The watermelon is extraordinary and great fruit, perhaps one of the largest among all existing fruits. To give you an idea, under normal production conditions, your weight can vary between 10 and 20 kg of pure water.
By seeds, in August in regions of rigorous winter, also grown in greenhouses in a colder climate, in other regions in any part of the year. Melancia Prefers silica-clayey soils, deep and rich in organic matter. Harvesting is done about 100 days after planting.
Fertilizing the planting at the bottom of the page to help harvest good fruit.
Planting Watermelon: Soil and Planting
In general, the watermelon presents the better development and greater productivity in light soils and good fertility. Soils subject to waterlogging should not be indicated. saline and shade.
The soil should be well-drained, light, fertile, with good availability of nitrogen, rich in organic matter, with pH between 6 and 6.8. Sandy soils are the most suitable.
Sowing of the seeds is done directly at the final site if climatic conditions are adequate. Otherwise, the seeds can be sown in 10 cm diameter pots or in seed bags, which are kept in warm places.
The seedlings should be transplanted carefully when they reach 10 to 15 cm in height. At the definitive site, pits of 30 or 40 cm in diameter and depth are opened, with the soil removed, fertilized and replaced, closing the pit again. Then the seeds can be sown to a depth of 2 to 5 cm, leaving up to six seeds per pit, and then the weaker seedlings are removed to leave only two or three plants per pit. Seed germination usually takes between 4 and 14 days. The spacing can range from 2 to 3 m between pits.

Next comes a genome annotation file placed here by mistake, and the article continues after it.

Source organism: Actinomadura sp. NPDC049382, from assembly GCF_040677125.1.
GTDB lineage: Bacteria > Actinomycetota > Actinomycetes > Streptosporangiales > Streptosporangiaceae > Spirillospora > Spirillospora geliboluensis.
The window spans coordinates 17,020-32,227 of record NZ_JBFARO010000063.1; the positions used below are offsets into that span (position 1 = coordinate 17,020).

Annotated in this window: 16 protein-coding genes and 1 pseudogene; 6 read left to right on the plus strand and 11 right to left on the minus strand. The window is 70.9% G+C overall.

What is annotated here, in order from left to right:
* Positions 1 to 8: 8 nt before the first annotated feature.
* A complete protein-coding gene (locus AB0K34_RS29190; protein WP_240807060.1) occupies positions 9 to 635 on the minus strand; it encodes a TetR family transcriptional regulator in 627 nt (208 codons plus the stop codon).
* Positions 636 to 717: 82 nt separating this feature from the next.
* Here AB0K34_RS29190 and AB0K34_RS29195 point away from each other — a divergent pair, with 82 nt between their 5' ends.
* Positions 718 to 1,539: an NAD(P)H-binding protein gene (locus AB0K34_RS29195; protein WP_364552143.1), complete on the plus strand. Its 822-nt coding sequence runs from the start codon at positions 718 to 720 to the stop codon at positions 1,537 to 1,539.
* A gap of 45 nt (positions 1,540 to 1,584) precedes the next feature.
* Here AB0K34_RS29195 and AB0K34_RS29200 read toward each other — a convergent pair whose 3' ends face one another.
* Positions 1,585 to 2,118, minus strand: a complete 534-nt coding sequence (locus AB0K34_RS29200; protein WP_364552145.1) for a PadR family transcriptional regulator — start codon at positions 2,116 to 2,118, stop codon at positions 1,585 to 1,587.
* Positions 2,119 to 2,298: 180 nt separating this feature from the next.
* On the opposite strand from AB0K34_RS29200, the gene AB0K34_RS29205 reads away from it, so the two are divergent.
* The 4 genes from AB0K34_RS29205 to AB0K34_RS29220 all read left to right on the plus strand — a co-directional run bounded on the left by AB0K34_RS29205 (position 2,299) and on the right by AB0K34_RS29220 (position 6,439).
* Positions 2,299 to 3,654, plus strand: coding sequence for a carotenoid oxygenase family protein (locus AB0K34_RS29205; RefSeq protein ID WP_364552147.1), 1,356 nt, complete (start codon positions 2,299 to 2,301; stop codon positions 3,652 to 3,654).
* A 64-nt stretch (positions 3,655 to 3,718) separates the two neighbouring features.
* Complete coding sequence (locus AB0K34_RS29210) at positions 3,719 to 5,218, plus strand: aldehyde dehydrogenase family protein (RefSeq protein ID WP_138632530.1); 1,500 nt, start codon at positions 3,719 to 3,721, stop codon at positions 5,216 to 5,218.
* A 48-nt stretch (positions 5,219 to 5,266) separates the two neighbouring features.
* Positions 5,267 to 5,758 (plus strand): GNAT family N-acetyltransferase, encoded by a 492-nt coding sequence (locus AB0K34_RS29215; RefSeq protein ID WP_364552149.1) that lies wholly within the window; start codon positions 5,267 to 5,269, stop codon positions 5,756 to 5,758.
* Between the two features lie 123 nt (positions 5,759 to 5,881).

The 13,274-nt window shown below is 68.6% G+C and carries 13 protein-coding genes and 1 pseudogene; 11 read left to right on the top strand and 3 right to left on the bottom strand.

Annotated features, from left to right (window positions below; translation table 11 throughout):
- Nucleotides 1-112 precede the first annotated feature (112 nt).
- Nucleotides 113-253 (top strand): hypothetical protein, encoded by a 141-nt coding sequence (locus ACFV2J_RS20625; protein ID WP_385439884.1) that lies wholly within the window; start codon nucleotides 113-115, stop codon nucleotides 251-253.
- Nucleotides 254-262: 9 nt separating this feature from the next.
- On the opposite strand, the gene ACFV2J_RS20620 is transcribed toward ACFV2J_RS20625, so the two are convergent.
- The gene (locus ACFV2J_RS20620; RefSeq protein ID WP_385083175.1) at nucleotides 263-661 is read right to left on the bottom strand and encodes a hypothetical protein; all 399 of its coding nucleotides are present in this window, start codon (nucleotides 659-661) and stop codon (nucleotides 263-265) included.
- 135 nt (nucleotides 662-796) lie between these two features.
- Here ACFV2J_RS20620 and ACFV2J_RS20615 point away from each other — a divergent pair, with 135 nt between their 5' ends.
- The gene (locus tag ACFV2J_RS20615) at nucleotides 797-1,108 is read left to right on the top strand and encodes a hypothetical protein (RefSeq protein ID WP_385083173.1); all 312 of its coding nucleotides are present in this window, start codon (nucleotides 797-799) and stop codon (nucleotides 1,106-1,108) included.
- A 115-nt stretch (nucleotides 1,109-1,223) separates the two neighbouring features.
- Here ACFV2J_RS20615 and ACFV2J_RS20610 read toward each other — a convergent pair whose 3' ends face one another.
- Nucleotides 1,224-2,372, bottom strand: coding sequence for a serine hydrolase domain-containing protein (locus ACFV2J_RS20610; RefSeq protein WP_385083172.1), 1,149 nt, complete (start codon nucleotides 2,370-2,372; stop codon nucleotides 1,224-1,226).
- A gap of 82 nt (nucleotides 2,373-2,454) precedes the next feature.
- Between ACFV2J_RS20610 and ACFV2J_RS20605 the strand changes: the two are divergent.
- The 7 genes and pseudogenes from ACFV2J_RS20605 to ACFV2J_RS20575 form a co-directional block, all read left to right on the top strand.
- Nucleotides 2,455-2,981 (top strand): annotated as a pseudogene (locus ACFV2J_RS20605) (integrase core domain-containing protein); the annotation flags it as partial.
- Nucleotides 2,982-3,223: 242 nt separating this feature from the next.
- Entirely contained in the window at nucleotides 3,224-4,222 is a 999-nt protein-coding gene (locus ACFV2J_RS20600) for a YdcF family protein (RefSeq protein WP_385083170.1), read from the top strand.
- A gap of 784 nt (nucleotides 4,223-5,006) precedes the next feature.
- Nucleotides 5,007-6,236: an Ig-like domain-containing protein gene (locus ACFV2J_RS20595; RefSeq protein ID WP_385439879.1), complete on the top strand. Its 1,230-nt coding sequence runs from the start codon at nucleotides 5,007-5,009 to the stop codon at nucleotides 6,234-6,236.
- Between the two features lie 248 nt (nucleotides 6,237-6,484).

Plant watermelon: Irrigation and Fertilizers
The soil should be kept moist during the growing phase of the plant. During the growth and maturation of the fruits, a decrease in the frequency of irrigation can favor the production of sweet and tasty fruits. For irrigation help, We recommend our low-cost irrigation and labor page
Before planting your watermelons, stir in the soil 10 cm of organic composite material. Cow manure, peanut shells or cottonseed residues provide the soil with the necessary nutrients for growing watermelons. The soil also needs a fertilizer with formulas 10-10-10 or 16-16-8 which represent the proportions of nitrogen, phosphorus, and potassium (NPK), respectively. Apply 4 to 6 cups for every 30 m of a row of plants.
Soak the watermelons with fertilizer NPK 20-10-20 until the vines begin to bloom. Carefully follow the instructions on the fertilizer package to use the correct quantities. Switch to fertilizer in NPK formulation 20-20-20 when the vines begin to bloom and continue to use it throughout the growing season.
Addition of nitrogen
Watermelons need 0.45 g of ammonium nitrate every 30 m, or 0.9 g of calcium nitrate per 30 m of row of plants. Provide nitrogen to your watermelons before the vines start to grow, and repeat after the fruit begins to develop. Do not give them too much nitrogen. Doing so will decrease the amount of fruit produced. Avoid putting nitrogen in the leaves, as this will cause burns.